At Staten Plumbing, we want to help homeowners avoid costly mistakes and ensure the proper operation of your home's plumbing systems. Unfortunately many homeowners see the words "garbage disposal" and think that means you can put any garbage down the drain - out of sight and out of mind. That is simply not the case. The garbage disposal in your kitchen sink is made for light-duty food scraps only. Anything more and you run the risk of clogging your drain or breaking the disposal completely, requiring replacement. Of course Staten Plumbing offers drain cleaning and garbage disposal replacement services, however we would rather prevent those things from happening in the first place. Below are a few must-follow guidelines to keep your garbage disposal running smoothly — and the plumber far away.
The motor in a garbage disposal is measured in horsepower, so it should be strong enough to handle anything, right? Well, not quite. Here's what you need to know to banish jams and floods, and keep the machine in tiptop condition.
Food scraps are the only things you should send down the disposal. Keep other materials out, or you risk causing damage — no paper, wood, glass or plastic.
To keep everything running smoothly, always use plenty of cold water. Run the tap before, during and 10 to 15 seconds after operating the disposal. Why cold? It helps congeal any grease and fats so they don't build up in pipes. Never run the disposal dry.
You know those scraps that are so fibrous that you can't chew through them? The tough ends of celery, the bottoms of asparagus, or those rubbery, stringy banana peels? Your disposal has a hard time with them too. Toss them on the compost pile instead.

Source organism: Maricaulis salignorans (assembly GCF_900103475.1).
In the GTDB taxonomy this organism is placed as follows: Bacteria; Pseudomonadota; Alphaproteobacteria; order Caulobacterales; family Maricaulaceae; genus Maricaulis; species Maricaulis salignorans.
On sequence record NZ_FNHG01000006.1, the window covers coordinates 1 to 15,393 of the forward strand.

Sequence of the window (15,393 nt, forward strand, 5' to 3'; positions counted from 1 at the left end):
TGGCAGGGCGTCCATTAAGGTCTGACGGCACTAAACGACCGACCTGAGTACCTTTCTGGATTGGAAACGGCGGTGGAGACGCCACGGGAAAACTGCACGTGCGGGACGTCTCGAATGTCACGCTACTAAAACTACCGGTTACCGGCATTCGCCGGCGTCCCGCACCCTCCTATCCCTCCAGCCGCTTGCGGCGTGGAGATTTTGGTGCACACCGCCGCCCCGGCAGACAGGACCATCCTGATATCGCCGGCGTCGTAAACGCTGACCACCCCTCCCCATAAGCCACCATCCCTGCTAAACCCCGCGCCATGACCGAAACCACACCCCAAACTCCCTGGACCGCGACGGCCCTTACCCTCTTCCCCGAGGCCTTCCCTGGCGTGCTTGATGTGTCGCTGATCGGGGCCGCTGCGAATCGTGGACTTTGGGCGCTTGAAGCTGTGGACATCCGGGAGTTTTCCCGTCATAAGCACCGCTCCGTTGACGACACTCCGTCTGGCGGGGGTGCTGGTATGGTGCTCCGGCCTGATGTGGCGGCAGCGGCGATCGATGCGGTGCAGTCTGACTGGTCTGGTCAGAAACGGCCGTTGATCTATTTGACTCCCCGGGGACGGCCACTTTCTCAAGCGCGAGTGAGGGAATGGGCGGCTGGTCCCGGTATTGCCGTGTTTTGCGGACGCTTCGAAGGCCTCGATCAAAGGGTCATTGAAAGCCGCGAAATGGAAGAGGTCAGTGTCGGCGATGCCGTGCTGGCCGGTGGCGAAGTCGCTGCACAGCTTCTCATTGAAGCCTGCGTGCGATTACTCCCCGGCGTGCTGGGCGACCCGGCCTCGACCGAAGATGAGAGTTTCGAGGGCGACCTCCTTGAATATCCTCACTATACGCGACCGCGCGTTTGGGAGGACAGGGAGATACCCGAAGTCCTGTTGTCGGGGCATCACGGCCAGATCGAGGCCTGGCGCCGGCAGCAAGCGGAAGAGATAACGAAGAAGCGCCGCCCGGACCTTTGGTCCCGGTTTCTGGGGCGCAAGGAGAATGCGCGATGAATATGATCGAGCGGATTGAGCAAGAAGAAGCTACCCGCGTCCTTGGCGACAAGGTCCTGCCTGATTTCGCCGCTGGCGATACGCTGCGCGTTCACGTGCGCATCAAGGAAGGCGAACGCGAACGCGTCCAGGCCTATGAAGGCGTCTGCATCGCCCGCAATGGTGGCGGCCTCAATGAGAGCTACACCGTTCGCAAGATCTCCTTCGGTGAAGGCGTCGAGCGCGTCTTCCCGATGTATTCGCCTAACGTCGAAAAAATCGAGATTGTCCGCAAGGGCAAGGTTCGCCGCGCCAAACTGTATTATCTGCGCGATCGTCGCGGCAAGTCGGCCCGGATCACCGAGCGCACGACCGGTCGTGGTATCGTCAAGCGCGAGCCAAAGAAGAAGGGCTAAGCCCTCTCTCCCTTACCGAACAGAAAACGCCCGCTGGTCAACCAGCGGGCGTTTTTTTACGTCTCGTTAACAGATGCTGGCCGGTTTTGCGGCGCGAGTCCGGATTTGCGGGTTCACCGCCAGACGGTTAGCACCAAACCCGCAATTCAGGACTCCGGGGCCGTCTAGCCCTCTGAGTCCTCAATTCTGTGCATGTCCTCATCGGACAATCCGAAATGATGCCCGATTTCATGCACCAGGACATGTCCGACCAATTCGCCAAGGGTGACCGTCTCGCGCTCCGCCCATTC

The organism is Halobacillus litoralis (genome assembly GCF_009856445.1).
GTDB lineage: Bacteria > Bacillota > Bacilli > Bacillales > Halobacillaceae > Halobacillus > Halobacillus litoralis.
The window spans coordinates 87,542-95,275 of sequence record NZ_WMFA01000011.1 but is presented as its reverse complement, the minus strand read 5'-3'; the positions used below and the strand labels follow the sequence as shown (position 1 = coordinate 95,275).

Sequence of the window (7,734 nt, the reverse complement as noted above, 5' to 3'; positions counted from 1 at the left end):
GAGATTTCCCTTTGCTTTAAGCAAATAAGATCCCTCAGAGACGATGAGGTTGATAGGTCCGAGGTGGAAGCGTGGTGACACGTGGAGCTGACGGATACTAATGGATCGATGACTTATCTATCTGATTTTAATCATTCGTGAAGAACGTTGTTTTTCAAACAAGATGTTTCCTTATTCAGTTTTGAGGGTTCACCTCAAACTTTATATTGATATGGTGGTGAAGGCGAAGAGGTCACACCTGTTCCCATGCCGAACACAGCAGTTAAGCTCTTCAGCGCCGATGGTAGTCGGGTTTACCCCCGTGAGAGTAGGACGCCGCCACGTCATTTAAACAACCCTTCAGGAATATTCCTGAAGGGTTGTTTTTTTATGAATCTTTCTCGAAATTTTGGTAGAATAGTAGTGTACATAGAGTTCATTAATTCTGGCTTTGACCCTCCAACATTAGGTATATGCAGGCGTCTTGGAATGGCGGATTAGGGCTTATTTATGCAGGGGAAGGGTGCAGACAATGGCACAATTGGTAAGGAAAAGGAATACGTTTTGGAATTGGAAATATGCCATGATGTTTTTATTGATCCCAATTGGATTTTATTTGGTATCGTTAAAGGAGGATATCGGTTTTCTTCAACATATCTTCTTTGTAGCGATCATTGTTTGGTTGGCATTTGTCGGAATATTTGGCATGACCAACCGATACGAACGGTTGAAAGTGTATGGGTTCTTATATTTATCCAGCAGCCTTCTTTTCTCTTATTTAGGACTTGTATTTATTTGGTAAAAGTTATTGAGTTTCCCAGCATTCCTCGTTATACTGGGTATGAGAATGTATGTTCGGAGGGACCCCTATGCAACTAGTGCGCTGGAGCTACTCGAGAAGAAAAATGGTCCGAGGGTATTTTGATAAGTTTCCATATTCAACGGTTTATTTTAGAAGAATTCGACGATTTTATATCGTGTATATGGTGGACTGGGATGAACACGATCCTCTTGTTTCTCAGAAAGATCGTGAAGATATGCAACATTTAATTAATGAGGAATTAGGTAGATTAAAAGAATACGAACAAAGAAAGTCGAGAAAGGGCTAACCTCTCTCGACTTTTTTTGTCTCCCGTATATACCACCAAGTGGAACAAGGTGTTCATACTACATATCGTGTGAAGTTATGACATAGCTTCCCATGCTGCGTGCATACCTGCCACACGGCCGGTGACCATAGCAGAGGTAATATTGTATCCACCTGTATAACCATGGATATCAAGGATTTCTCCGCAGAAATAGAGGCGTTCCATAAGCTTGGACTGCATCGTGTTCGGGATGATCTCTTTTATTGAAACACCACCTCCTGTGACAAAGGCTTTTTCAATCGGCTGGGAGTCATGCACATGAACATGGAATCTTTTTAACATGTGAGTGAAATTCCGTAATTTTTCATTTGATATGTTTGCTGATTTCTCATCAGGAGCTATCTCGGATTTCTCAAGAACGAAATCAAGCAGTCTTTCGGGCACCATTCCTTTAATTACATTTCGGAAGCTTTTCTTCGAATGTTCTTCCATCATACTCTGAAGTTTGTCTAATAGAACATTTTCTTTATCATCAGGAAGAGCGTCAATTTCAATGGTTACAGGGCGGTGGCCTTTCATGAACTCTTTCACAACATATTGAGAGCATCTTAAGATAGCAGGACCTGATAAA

Eggshells and coffee grounds, in small amounts, are OK (the latter can even help freshen the drain’s aroma). But unless you have your plumber on retainer, don't send bones, nuts, seeds or hard fruit pits down the chute.
The disposal works best on small bits of scraps at a time — don't make a huge pile and then force it down all at once. Similarly, the odd potato peel is fine, but avoid sending large piles of peels down the disposal — they can clog the drain or even wrap around the blades.
When you're done for the night, run the disposal and toss down two lemon halves. The astringent juices and naturally antimicrobial oils will help counter odors. And throw in a few ice cubes to help knock debris buildup off the blades’ edges.
Do we have to say it? Never reach into the garbage disposal. Yes, even if it's turned off. (The very thing that's clogging the action can suddenly dislodge and release the blades — ouch.) If you need to retrieve something, cut the power and try tongs, needle-nose pliers or even chopsticks to dislodge it — just never your digits, unless you're into subtraction.